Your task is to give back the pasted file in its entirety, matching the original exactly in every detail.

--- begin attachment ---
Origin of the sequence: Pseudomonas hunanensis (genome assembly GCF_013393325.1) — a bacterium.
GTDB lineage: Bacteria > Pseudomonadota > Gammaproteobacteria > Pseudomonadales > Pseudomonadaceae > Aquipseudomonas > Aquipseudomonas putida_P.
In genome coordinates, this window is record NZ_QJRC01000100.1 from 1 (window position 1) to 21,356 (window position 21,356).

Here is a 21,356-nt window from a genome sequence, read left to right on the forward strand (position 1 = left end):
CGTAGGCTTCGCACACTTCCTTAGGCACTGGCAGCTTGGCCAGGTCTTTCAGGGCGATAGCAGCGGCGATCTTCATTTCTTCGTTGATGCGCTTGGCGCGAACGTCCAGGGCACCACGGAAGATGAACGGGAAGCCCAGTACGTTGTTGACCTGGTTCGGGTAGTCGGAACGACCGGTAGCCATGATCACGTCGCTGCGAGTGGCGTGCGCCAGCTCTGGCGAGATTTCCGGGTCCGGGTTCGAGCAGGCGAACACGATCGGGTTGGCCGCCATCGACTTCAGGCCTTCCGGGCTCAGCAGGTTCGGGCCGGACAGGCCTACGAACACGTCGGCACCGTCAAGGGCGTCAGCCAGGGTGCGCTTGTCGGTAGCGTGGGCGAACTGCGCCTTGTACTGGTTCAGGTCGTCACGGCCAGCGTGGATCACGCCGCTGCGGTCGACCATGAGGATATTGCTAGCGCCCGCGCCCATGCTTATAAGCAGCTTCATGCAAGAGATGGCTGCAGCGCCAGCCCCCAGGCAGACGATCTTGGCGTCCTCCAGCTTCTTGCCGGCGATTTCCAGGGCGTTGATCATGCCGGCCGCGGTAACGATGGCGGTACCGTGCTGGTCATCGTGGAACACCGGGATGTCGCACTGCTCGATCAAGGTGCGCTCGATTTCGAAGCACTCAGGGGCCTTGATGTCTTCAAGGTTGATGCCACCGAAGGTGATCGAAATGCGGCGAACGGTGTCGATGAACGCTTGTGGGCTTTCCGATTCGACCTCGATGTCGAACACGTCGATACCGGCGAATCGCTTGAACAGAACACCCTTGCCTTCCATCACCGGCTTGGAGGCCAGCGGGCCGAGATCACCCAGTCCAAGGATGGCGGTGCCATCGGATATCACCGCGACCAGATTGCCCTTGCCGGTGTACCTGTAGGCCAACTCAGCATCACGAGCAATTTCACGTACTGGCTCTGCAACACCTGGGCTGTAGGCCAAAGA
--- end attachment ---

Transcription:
Origin of the sequence: Pseudomonas hunanensis (genome assembly GCF_013393325.1) — a bacterium.
GTDB lineage: Bacteria > Pseudomonadota > Gammaproteobacteria > Pseudomonadales > Pseudomonadaceae > Aquipseudomonas > Aquipseudomonas putida_P.
In genome coordinates, this window is record NZ_QJRC01000100.1 from 1 (window position 1) to 21,356 (window position 21,356).

Here is a 21,356-nt window from a genome sequence, read left to right on the forward strand (position 1 = left end):
CGTAGGCTTCGCACACTTCCTTAGGCACTGGCAGCTTGGCCAGGTCTTTCAGGGCGATAGCAGCGGCGATCTTCATTTCTTCGTTGATGCGCTTGGCGCGAACGTCCAGGGCACCACGGAAGATGAACGGGAAGCCCAGTACGTTGTTGACCTGGTTCGGGTAGTCGGAACGACCGGTAGCCATGATCACGTCGCTGCGAGTGGCGTGCGCCAGCTCTGGCGAGATTTCCGGGTCCGGGTTCGAGCAGGCGAACACGATCGGGTTGGCCGCCATCGACTTCAGGCCTTCCGGGCTCAGCAGGTTCGGGCCGGACAGGCCTACGAACACGTCGGCACCGTCAAGGGCGTCAGCCAGGGTGCGCTTGTCGGTAGCGTGGGCGAACTGCGCCTTGTACTGGTTCAGGTCGTCACGGCCAGCGTGGATCACGCCGCTGCGGTCGACCATGAGGATATTGCTAGCGCCCGCGCCCATGCTTATAAGCAGCTTCATGCAAGAGATGGCTGCAGCGCCAGCCCCCAGGCAGACGATCTTGGCGTCCTCCAGCTTCTTGCCGGCGATTTCCAGGGCGTTGATCATGCCGGCCGCGGTAACGATGGCGGTACCGTGCTGGTCATCGTGGAACACCGGGATGTCGCACTGCTCGATCAAGGTGCGCTCGATTTCGAAGCACTCAGGGGCCTTGATGTCTTCAAGGTTGATGCCACCGAAGGTGATCGAAATGCGGCGAACGGTGTCGATGAACGCTTGTGGGCTTTCCGATTCGACCTCGATGTCGAACACGTCGATACCGGCGAATCGCTTGAACAGAACACCCTTGCCTTCCATCACCGGCTTGGAGGCCAGCGGGCCGAGATCACCCAGTCCAAGGATGGCGGTGCCATCGGATATCACCGCGACCAGATTGCCCTTGCCGGTGTACCTGTAGGCCAACTCAGCATCACGAGCAATTTCACGTACTGGCTCTGCAACACCTGGGCTGTAGGCCAAAGA